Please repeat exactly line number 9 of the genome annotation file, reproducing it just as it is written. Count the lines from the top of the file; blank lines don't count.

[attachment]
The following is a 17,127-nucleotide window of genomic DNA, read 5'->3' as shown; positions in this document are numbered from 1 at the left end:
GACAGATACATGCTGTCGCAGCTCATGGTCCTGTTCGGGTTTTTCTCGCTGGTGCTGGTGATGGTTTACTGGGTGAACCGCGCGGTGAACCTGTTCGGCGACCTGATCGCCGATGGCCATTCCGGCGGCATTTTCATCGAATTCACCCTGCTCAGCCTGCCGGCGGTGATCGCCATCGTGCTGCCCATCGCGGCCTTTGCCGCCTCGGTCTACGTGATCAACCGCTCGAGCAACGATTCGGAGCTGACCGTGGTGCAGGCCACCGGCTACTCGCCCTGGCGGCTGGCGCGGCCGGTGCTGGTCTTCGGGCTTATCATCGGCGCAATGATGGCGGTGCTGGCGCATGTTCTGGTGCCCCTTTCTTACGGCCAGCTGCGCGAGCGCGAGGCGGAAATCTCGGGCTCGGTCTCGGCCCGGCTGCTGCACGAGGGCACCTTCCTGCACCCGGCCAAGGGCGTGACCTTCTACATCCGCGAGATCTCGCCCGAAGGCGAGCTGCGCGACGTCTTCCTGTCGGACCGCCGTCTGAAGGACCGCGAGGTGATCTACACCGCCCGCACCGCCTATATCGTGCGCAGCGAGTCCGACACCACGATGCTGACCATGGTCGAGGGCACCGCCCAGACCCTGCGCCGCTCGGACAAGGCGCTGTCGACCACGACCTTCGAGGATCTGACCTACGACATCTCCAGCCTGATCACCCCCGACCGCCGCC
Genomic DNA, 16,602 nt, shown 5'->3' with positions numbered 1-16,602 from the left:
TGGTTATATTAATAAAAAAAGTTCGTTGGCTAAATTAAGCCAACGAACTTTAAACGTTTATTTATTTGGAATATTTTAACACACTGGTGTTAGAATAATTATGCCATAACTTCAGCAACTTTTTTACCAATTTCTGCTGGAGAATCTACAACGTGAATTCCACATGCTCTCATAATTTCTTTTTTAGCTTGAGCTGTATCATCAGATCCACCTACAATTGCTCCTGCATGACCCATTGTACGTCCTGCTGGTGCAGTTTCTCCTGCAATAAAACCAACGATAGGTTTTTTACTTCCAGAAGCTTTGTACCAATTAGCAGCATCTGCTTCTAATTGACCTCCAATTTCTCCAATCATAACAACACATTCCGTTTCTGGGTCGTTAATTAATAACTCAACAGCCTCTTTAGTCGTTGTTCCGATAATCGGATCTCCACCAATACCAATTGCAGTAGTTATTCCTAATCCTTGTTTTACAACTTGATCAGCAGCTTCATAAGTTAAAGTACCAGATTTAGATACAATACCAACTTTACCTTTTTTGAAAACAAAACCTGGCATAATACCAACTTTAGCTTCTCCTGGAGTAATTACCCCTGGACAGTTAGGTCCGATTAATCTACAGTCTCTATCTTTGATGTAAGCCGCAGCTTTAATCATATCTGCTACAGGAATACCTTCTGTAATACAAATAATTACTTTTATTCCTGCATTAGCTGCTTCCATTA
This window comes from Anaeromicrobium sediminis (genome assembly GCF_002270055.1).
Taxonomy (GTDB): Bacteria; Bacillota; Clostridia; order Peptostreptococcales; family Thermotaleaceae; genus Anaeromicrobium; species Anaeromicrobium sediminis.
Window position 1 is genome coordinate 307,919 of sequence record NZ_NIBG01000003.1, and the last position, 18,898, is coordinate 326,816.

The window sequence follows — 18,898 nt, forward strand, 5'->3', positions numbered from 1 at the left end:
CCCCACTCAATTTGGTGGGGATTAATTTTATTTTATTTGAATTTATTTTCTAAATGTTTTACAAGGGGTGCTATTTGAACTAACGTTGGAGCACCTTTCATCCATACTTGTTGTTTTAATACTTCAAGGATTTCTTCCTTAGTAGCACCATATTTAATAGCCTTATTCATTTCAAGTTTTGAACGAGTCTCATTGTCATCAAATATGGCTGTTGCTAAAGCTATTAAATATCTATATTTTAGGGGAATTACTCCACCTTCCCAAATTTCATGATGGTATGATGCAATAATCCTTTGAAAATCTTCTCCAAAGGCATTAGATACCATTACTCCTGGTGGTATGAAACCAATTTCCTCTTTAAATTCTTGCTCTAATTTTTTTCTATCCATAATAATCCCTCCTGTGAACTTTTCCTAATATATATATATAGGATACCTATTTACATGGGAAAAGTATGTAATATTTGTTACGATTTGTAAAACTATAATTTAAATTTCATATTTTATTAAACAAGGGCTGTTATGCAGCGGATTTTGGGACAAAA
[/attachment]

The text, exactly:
CCCCACTCAATTTGGTGGGGATTAATTTTATTTTATTTGAATTTATTTTCTAAATGTTTTACAAGGGGTGCTATTTGAACTAACGTTGGAGCACCTTTCATCCATACTTGTTGTTTTAATACTTCAAGGATTTCTTCCTTAGTAGCACCATATTTAATAGCCTTATTCATTTCAAGTTTTGAACGAGTCTCATTGTCATCAAATATGGCTGTTGCTAAAGCTATTAAATATCTATATTTTAGGGGAATTACTCCACCTTCCCAAATTTCATGATGGTATGATGCAATAATCCTTTGAAAATCTTCTCCAAAGGCATTAGATACCATTACTCCTGGTGGTATGAAACCAATTTCCTCTTTAAATTCTTGCTCTAATTTTTTTCTATCCATAATAATCCCTCCTGTGAACTTTTCCTAATATATATATATAGGATACCTATTTACATGGGAAAAGTATGTAATATTTGTTACGATTTGTAAAACTATAATTTAAATTTCATATTTTATTAAACAAGGGCTGTTATGCAGCGGATTTTGGGACAAAA